Transcript of The USA in the 1920s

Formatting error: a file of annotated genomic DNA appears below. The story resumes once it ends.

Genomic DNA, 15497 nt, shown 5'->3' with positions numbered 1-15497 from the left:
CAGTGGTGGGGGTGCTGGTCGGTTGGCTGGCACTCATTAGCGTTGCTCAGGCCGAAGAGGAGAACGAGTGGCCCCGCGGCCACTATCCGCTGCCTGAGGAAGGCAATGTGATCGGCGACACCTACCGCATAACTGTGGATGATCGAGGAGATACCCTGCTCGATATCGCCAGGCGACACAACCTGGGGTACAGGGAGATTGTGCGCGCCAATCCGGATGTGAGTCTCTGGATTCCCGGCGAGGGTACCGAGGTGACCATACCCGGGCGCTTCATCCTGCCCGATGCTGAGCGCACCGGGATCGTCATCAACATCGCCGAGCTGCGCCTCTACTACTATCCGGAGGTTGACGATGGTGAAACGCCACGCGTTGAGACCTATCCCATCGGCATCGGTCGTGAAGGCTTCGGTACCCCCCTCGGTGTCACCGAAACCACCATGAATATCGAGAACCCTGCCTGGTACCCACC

by Shantelle Reid The USA in the 1920s Arts and Culture in the 1920s Politics in the 1920s American Politics of the 1920s changed drastically as the US pulled out of all international matters due to their policy of Isolationism choosing instead to focus on issues at home. The 1920s also saw the beginning of prohibition and the huge rise in support of the Ku Klux Klan. Events of the 1920s The 1920s saw huge advancements in sports, women's rights and everything in between the two as the American people and government policies changed drastically. Finances in the 1920s The finances of the 1920s are a deceiving matter because with all of the items that Americans bought, it seemed as though they could afford anything, though the reality was that the 1920s were characterized by installment payments, meaning that most of the nation was in perpetual debt. Famous People of the 1920s Between the increase in the popularity of jazz, the creation of "talkies" and all the new sporting events, there were more famous stars in the US than the country had ever experienced. Technology in the 1920s Automobiles Cars enabled people to go faster and farther. They became more comfortable. Companies began making them in different colours to be more attractive to women. Roads were improved to accommodate cars. Ford's Model-T car allowed families of lower incomes to get a car due to it's affordability. Movies The first "talkie", The Jazz Singer, was shown in 1923. The first 3D movie was released in 1922. Telephones and Televisions A technology existed that allowed pictures to be sent over the phone (similar to a fax) and the next step was to send moving pictures. This new technology was applied in a manner similar to that of a video phone. In 1927 the president of the American Telephone and Telegraph Company from New York was able to see Mr. Hoover 200 miles away in Washington as they talked. This showed the world that electricity was for sound as well as sight. Radios This technology would help lead to the creation of television. In 1929, aerial television was tried for the first time with a broadcast made from an airplane. The radio was seen as the greatest communication innovation of the 1920s. Radios were affordable for everyone. People who lived in isolated areas were now able to stay connected to the rest of the country. The Grand Ole Opry was broadcast for the first time on November 28, 1925. The radio was used for commercials and advertisements for consumer products. The first radio broadcast was on November 2, 1920. Politicians were able to make broadcasts on the radio which allowed them to reach people all of the world without the travel that would have been previously required. People who were illiterate were able to find out news. The first dial phones appeared in the twenties. Everyday Americans were now able to travel, something that had only been available to the rich in the past. Other Technology Airplanes started to be used for passenger transport. Henry Ford's creation of the assembly line allowed cars to be made quickly and efficiently Jacob Schick patented the first electric razor in 1928. A process for frozen food was invented in 1925 by Clarence Birdseye. Richard Goddard launched the first liquid-fueled rocket in 1926. The first car radio was invented by Paul Gavin in 1929. In 1923 Frigidaire released the first self-contained refrigerator but General Electric's "Monitor Top" was the first widely used. The first polygraph machine was created in 1921. Though washing machines had been invented in the 1800s, they were vastly improved in the 1920s and became more affordable meaning that housewives everywhere had an easier time doing laundry. The first pop-up toaster was invented by Charles Strite in 1921. The first air condition for consumer use was made in 1928 Literature Reading was incredibly popular especially in the winter. Magazines had many short stories or serials as entertainment. Sinclair Lewis, the first American to win the Nobel Prize for literature wrote books about the people in the towns and villages of the central states and their empty values in books such as "Main Street" and "Babbitt". Ernest Hemingway, another popular author of the time wrote about everything from love to sports in books such as "The Sun Also Rises". His strong views set him aoart from most Americans. F. Scott Fitzgerald wrote about rich Americans who wanted happiness. These characters strayed from traditional beliefs. His novel "The Great Gatsby" is considered one of the greatest in the history of American Writing. William Faulkner wrote about life in the southern states and how the emotional tension of the Civil War still effected society. One of his best know novels is "The Sound and Fury". Like Lewis he won though Nobel Prize for Literature. Other popular works of the '20s include: "The Waste Land" by T.S. Lewis, "The New Negro" by Alaine Locke, "Strange Interlude" by Eugene O'Neill, and "Their Eyes Were Watching God" by Zora Neale Hurston. Art Surrealism and Art Deco were the two main art movements of the twenties. Important parts of the Surrealist practice include techniques like: frottage, decalomania, parsemage, automatic painting, and automatic drawing which was developed by Andre Masson. Art Deco got it's name from the 1925 World's fair in Paris and though it didn't gain strength in the US until 1928 it had been popular in Europe throughout the twenties. Art Deco usually involved materials such as stainless steel, sharkskin, lacquer and zebraskin. Art Deco techniques included: zigzags, chevron patterns, stepped forms and curves. Art Deco was also a form of Architecture at the time. Maxfield Parish and C. Coles Phillips were popular artists in the twenties. Surrealism derived from Romanticism and made way for Abstract Expressionists. Music and Dance Jazz became incredibly popular in the twenties. Radios helped to bring jazz to places that bands could have never gotten to. Phonograph record helped to bring music to the masses and over 100 million were sold in 1927. Jazz was seen as the devil's music by many older and more conservative people, and as a means to defy their parents by teens and young adults. Clubs, dancehalls and tea rooms popped up all over the place in the cities. Georgia O'Keeffe was a popular painter. e.e. cummings was another famous author. Dance marathons began in 1923 Popular dances included the Charleston, Black Bottom, and Shimmy. Broadways was incredibly popular in the twenties and people would pay up to $3.50 for a seat. In one season over 50 new shows could open for the first time Billboards displayed lit up signs for the Broadway shows in a way that could easily outshine Broadway today Broadway was so successful that there were 268 plays offered in New York City in 1927 Billboard Magazine published its first charts in 1928 Men's pants could be as wide as 24 inches at the bottom Men's clothing became more conservative. Fashion Raccoon coats were popular in winter White linen was popular amongst men in the summers Slouch hats were stylish and convenient because men could put them in their coat pockets, briefcases, or suitcases without issue Though longer skirts made a comeback in 1921, it was only four years before 'short' skirts were popular again Bustles and corsets became increasingly unpopular while bright colours became all the rage shoes and stockings became more important as hemlines of dresses and skirts rose and they were made in various colours so they could be matched to outfits Fashion became a way for women to support their families women copied the hairstyles of Hollywood with the help of magazines telling them how to achieve the looks bras were introduced as corsets lost popularity The Twenties marked the spread of ready-to-wear fashion Powder, lipstick, rouge, eyebrow pencil, eye shadow, and nail polish all became popular A popular style amongst women in the twenties was that of the Flapper. Women would have short bobbed hair mostly hidden under a cloche hat, loose knee-length dresses with a dropped barely there waistline, long necklaces, lots of makeup and silk stockings with garters. The Miss America Pageant began in 1921. Sports A new era of sports began thanks to the publicity they were able to take advantage of. Sports transitioned from amateur events into professional spectacles with the creation of a professional football league, golf tours and a tennis circuit. The sports stars of the 1920s are still well known now and its because of those stars and teams of that era that sports have stayed as popular as they are. 1924 saw the first Winter Olympic Games. They were held in France. Women's athletics and gymnastics appeared in the 1928 Summer Olympics for the first time. Sports stars were able to make a living off their careers for the first time, and the venues they played at were always full. Popular sports stars of the time, most of whom are still well known, include boxer Jack Dempsey, swimmer Johnny Weissmuller, football players Knute Rockne and Red Grange, baseball player Babe Ruth, golfers Bobby Jones and Glenna Collett, and tennis stars Bill Tilden and Helen Wills. Crossword puzzles, Mah Jongg, and Ouija boards were all popular games. Marathons and flagpole sitting gained popularity. The Harlem Renaissance This was a cultural movement in the 1920s and 1930s amongst African-American people and took place for the most part in Harlem, New York City. White Americans provided gateways into publishing and such that would have been otherwise closed. The Harlem Renaissance not only used music to bridge the gap between blacks and whites but also helped to bridge the gap between the rich and poor blacks. The Harlem Renaissance gave the world famous jazz musicians such as Duke Ellington, Willie "The Lion" Smith, Fats Waller, and Jelly Roll Morton. Art was used during this time to fight for equality and show the humanity of the African-American people. Authors from this period that became popular nationwide include: Alaine Locke, Zora Neale Hurston, Langston Hughes, Claude McKay, and Jean Toomer. The Harlem Renaissance set the stage for the Civil Rights Movement. The Cotton Club was one of the best speakeasies in Harlem where black performers played for white customers including Bing Crosby and Doris Duke. Leadership The 1920s saw 4 different presidents, including 3 Republicans in a row. This meant that the expansion of business became one of the most important things and made it seem as though the prosperity of the country would never end. In November 1920, Warren G. Harding beat Woodrow Wilson in a landslide victory to become President of the United States and put the Republicans back in power witht he campaign slogan "A return to normalcy". Though Harding had been incredibly popular, he was also incredibly weakminded and relied on people such as his Secretary of State Charles Evans Hughes and Secretary of Commerce Herbert Hoover to make choices and any success that his administration had was because of people like them. Harding died in office on August 2, 1923, and his vice-president Calvin Coolidge won the election in 1924. Before he became vice president Coolidge had stopped a police strike in 1919 in Massachusetts where he was governor. Coolidge was well known for the business approach that he took to running the country as demonstrated by quotes such as "the business of America is business" and "more business in government, less government in business. In 1928, Coolidge decided that he wouldn't run for a second term so the Republicans nominated Herbert Hoover who had experience as the Secretary of congress. Hoover won thanks to the people's gratitude towards the Republicans for the prosperity that had been enjoyed for the previous eight years. Hoover lost all credit and support after the depression began because he didn't handle it well and people went so far as to call the shanty towns "Hoovervilles." Prohibition Prohibition began in the US on January 16, 1920. Prohibition caused alcohol to fall into the hands of organized crime. Prohibition was put into place by the 18th amendment to the US Constitution. Prohibition agents were given the task of enforcing this law. Despite the fact that the consumption of alcohol was now illegal, many people still kept personal bars and illegal drinking establishments called "speakeasies" popped up in cities across the country. Bootleggers took alcohol across the Canada-US border into the US disguised as other things by land or boat. Canadian whiskey became incredibly popular. Though prohibition was considered strict on land, people took advantage of the fact that ships more than 3 miles from land were exempt from the law. The prohibition movement was started mainly by groups such as the Christian Women's Temperance Union. Speakeasies were illegal drinking establishments usually in the backs of warehouses that required secret passwords and knocks to enter. There was also jazz, gambling and prostitution. Suffrage The 19th amendment to the Constitution was embraced on August 26, 1920.Full transcript